New York must finally close the digital divide

In our increasingly connected world, access to high-speed broadband is no longer a luxury; it’s a necessity. The COVID-19 pandemic offered a stark reminder of that fact, as many companies shifted to remote work, schools transitioned to virtual learning, and the internet helped keep us connected amid our isolation. As we continue to recover from the pandemic, ensuring every New Yorker can easily and affordably access the internet has never been more urgent.

Fortunately, help is on the way. Through the ConnectALL program, New York State is launching a bold effort to improve digital equity, promote a competitive market for internet service providers, and ensure all New Yorkers can benefit from enhanced connectivity.

The program is overseeing the disbursement of $1.3 billion in public funds, including $665 million in federal funds specifically dedicated to expanding broadband in unserved and underserved areas. It aims to connect all households and businesses in New York to the internet by 2030 and expand cellular network coverage to more rural areas throughout the state.

This program could be a game-changer for the city, and especially the Bronx, which lags other boroughs in broadband access. Roughly 38% of all Bronx residents don’t have a home broadband connection — significantly higher than the citywide average of 29.5%. Without this access, we can’t fully enjoy the economic, educational, social, and civic benefits the internet provides.

As the state prepares to solicit bids for spring of this year from internet service providers and government entities, we have to ensure that the recipients of this funding have a proven track record of delivering for the residents of our borough, our city, and our state.

Too often in the past, we have seen companies make lofty promises and then fail to follow through. To take a prominent example, in 2016 Charter Spectrum, the largest cable provider in the state, merged with Time Warner Cable. The state approved the merger on the condition that it connect 145,000 households statewide to broadband. But Charter didn’t follow through, and in 2018 the state moved to revoke the company’s license after finding it had failed to meet its benchmarks.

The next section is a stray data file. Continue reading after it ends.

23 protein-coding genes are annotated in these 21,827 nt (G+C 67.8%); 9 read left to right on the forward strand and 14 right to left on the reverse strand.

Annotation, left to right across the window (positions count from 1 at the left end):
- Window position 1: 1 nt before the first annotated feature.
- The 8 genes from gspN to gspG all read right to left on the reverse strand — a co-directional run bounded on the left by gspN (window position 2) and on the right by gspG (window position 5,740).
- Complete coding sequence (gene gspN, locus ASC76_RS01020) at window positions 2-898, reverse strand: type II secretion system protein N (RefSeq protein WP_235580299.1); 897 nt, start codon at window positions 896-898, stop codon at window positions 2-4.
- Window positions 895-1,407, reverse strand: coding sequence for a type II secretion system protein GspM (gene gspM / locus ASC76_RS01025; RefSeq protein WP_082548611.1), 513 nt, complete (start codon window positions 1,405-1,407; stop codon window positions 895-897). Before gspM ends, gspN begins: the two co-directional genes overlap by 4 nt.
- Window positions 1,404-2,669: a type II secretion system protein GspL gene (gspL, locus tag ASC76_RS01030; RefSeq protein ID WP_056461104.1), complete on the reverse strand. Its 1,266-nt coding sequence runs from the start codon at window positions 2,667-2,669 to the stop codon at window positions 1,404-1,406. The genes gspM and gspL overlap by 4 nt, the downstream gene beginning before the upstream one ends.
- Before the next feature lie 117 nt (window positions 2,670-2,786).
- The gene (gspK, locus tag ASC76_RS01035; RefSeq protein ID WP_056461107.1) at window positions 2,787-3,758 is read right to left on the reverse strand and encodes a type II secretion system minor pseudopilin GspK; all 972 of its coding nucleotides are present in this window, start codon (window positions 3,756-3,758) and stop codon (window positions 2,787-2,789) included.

Although Charter and the state later reached an amended agreement that allowed them to continue operating in New York, Charter has demonstrated a troubling pattern of misleading the public about its broadband obligations. Separate litigation initiated by the New York attorney general’s office in 2017 alleged that it was falsely inflating its internet speeds to consumers by as much as 80%.

These episodes — as well as Charter’s recent carriage dispute with Disney, which disrupted programming on marquee channels like ESPN and ABC for roughly 1.5 million subscribers across the state last fall, prompting the governor to demand the company offer rebates to all affected customers — raise serious questions about the company’s commitment to serving all New Yorkers fairly.

Our organization, People’s Choice Communications, was founded on the simple notion that the affordability and reliability of your broadband connection shouldn’t depend on the whims of an unaccountable corporate actor.

Launched in the summer of 2020 by former Spectrum workers who left the company amid a years-long strike, we have helped connect public housing residents, supportive housing residents, and public school students to our network. Our unique model empowers the customer to take control of their digital destiny by inviting them to participate in education and training opportunities.

This work is enabled in part by federal subsidies like the Federal Communication Commission’s Affordable Connectivity Program, which offers a $30 discount to eligible customers, like public housing residents. These programs are a lifeline for low-income New Yorkers who might not otherwise be able to afford home broadband.

Just as important as the cost of your broadband connection is the type of connection. That’s why the ConnectALL program aims to prioritize expanded coverage through fiber optic cables. Often considered the gold standard in modern communications infrastructure, fiber allows for a more efficient, reliable connection than alternatives such as coaxial cables, and reduces the risk of data throttling. Fiber is also more resilient to extreme weather conditions, meaning it’s less likely to be damaged by heavy rain or lightning strikes.

All of this might sound in the weeds — but if you’ve ever experienced slow download speeds, or a poor video resolution on your TV, you know firsthand just how important a reliable connection can be.

As the state prepares to receive bids beginning next month and make its initial grant awards later this year, it is critical that they include past performance in its selection criteria for bidders. With the ConnectALL program, we have an exciting opportunity to close the digital divide. We must make sure we get it right.

Walcott is founder of People’s Choice Communications, a worker-run internet service provider.

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